Chris: 48:27 Do you want to get out of the sun?

Scot GL: 48:28 Yeah, I can see. It's coming down. So great, being near Lake lagunitas. My childhood swimming hole. Anyway.

Chris: 48:42 Yeah, so the Python Yeah, that's just your notebooks.

Scot GL: 48:46 The nice thing about that is the thing that we were discussing earlier was the idea being not to become an expert in all the fields that you're interested in sonifying, but being an expert in the sonification part, you know, sort of the graphics department doesn't need to know what the Capital One finance, or Bank of America, whatever, they don't need to know all the ins and outs, they just know, they make a graph. It's gonna work for them, you know?

Chris: 49:09 Yeah. Yeah, that sounds right. You know, but it's always awkward when I make lots of comparison to, you know, the old days of the darkroom is, you know, maybe the digital equivalent, but you can, even when you take a picture, and you're going to share it with people, you know, or develop it as a as a work. You know, you put a frame around it, you heighten contrast, yeah, you know, this is all that, you know, stuff that goes on in our heads or whatever. Yeah, and it's very feels very analogous to what I do with data sets, you know, myself, you know, it's like, yeah, just the act of like, segmenting it and chopping it into a thing that we're going okay, here's a finite length.

Scot GL: 49:52 Well, something like the pulses, you're talking about the pulses of the ping, I why I almost so the time period Did you ever quantize that rhythm? So the know that a hit no 16th? No, no, I had one thing I was trying to do ratios. And so I had this idea of moving the boom chick, as the percentage " boom chink".

Chris: 50:19 No, no make sense.

Scot GL: 50:20 But what's weird is when you vary it like 52% or 60% suddenly just sounds like it's just off. It's because your mind is dividing it up into, into into 16. And when you lock it to 16, it's probably been 32nds, suddenly, if you're more comfortable with it, so in other words, the best resolution you can get is 16. divisions. And, of course, at the temp, what tempo to Yeah, it's just

Chris: 50:51 so there's just kind of perceptual quantizing that happen.

Scot GL: 50:54 Yeah. What is Oh, clearly all this cognitive stuff that needs to come into play in all this stuff, which is part of what we're trying to integrate in, in the training stuff as well.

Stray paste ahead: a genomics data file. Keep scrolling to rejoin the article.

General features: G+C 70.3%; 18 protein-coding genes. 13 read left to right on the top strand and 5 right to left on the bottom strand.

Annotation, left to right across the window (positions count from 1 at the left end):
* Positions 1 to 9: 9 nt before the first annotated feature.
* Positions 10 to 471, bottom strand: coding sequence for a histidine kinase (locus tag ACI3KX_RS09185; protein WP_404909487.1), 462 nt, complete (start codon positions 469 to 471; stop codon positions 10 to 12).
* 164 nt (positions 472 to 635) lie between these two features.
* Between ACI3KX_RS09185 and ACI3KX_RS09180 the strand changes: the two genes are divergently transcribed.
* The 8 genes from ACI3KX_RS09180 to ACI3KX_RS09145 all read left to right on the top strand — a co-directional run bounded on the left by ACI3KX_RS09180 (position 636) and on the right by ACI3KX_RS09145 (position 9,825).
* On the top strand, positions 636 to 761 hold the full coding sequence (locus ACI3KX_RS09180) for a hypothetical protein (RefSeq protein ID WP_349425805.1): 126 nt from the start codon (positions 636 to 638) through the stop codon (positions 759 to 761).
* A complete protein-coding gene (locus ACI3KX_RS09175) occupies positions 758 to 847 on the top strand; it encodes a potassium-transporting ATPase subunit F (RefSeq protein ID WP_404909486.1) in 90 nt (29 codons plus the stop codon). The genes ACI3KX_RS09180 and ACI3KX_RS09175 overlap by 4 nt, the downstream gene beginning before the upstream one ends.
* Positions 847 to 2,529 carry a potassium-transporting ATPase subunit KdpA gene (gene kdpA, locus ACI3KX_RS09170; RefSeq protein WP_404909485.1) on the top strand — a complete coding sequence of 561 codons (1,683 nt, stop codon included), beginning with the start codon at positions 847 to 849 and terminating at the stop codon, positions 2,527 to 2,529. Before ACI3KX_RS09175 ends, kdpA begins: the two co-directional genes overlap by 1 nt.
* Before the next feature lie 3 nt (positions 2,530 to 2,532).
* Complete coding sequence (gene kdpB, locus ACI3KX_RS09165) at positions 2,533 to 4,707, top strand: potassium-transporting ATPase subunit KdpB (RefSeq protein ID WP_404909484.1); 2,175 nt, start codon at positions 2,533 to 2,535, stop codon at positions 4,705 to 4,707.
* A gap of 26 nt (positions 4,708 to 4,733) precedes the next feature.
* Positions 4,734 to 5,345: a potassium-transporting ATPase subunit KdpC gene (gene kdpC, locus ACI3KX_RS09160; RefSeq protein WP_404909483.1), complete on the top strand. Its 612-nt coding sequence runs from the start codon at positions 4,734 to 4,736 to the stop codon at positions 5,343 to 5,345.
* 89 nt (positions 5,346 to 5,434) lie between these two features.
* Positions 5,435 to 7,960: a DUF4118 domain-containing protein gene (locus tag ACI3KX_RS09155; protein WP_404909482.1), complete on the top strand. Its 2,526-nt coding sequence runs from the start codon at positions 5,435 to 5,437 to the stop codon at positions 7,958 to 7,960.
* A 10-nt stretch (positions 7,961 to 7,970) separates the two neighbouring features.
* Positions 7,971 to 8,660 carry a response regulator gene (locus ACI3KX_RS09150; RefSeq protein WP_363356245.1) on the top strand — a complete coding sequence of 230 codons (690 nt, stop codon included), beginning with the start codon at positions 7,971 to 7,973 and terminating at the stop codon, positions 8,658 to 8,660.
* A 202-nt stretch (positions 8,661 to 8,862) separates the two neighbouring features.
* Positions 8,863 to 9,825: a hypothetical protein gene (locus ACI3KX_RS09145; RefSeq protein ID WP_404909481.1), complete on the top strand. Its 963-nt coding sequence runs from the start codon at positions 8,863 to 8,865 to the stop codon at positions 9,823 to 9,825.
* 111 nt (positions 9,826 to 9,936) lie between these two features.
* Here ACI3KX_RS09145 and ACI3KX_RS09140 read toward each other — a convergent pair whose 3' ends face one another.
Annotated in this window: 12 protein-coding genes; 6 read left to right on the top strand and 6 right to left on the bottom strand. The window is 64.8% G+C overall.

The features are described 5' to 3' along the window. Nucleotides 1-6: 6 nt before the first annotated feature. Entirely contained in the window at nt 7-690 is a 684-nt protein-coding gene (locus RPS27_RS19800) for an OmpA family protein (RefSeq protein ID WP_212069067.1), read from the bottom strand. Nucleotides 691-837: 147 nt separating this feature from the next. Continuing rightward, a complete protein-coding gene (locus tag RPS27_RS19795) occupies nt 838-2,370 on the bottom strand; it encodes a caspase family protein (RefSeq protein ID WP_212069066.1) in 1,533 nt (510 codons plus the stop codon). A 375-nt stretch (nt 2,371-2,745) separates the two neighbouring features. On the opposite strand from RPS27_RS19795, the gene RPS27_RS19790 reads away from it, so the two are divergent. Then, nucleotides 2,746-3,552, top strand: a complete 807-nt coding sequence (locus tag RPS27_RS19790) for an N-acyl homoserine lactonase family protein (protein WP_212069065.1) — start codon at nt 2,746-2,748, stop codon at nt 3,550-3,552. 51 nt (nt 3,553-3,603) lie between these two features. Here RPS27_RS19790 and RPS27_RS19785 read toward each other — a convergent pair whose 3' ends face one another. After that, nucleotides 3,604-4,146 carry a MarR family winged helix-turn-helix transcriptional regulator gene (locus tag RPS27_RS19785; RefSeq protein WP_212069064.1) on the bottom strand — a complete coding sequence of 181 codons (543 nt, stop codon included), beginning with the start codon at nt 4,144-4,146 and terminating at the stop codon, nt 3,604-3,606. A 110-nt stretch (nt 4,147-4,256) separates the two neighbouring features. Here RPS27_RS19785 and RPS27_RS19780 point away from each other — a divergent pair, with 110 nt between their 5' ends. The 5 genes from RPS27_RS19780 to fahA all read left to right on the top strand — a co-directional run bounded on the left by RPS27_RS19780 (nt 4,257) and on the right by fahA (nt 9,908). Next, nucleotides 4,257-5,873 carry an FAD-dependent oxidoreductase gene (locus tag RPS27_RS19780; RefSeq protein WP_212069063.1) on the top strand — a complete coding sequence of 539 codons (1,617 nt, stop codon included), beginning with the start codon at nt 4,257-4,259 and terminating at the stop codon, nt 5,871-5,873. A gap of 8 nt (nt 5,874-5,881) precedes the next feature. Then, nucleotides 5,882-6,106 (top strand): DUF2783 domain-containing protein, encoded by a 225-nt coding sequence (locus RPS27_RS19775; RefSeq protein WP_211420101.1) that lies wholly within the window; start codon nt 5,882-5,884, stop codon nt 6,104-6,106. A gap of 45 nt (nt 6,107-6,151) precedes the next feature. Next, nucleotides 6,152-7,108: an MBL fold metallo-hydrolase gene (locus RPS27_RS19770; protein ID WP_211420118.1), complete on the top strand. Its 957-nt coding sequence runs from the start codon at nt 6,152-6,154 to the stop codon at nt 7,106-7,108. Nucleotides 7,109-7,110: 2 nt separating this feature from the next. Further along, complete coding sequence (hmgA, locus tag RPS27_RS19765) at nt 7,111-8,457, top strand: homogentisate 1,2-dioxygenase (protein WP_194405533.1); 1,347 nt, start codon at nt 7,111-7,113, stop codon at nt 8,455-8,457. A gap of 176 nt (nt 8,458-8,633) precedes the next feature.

Chris: 51:02 Right .. Yeah, fine. You know, I'm really fascinated by these rhythms that they kind of express their own sort of ratios, you know, and maybe they're pretty sloppy compared to what

Scot GL: 51:16 They are organic,you know, I got the chance of working with David tutors, neural net synthesizer, with Mark Holler. And that's here now right is Yeah, okay. So Mark is a good friend of mine. He said he gave to somebody.

Chris: 51:33 Tim O'Brien has it.

Scot GL: 51:35 Okay. Yeah. Well, I did a bunch of concerts. And actually, that concert ended Stevens. Nobody knew it. But at the time, I was doing IP packets to his garage in Palo Alto, playing the neural net synthesizer. And then he was sending it back to me over ice cast when I was playing it. I mean, there's too much to explain to the audience that we just did it. But the reason why that even came up was because of the organic quality of the rhythm and even the melodic structure of that neural net synthesis. You know, it's got this kind of real organic, almost expression,

Chris: 52:05 You wouldn't want to touch it, right?

Scot GL: 52:07 Yeah, no, contact. It's kind of like this problem with well, like, Ge did the I am Tpain app, you know? It harmonized. You know, they're tuned up your voice for shared that tune, I believe. And now it's on everything. And I just thought that'd be crazy, actually. Because this specivity gets squashed in. Hey, listen, I think we're I mean, we've done more than enough.

Chris: 52:32 I Oh, yeah. commercial break.

Scot GL: 52:34 Yeah. commercial break or something? Yes. Oh, almost an hour. Oh, my God. Okay, well, I probably try to go 20 minutes. This one's running a little long. Well, this is sound channel, flying the wall where we're gonna leave Chris Chafe's office now. And

Chris: 52:51 Scott, thanks so much. Hey, yeah, a really fantastic conversation.

Scot GL: 52:55 Yeah, I might have to break it into two parts. Okay, bye.
Outro tag 53:04 Sound and Data.
Transcribed by https://otter.ai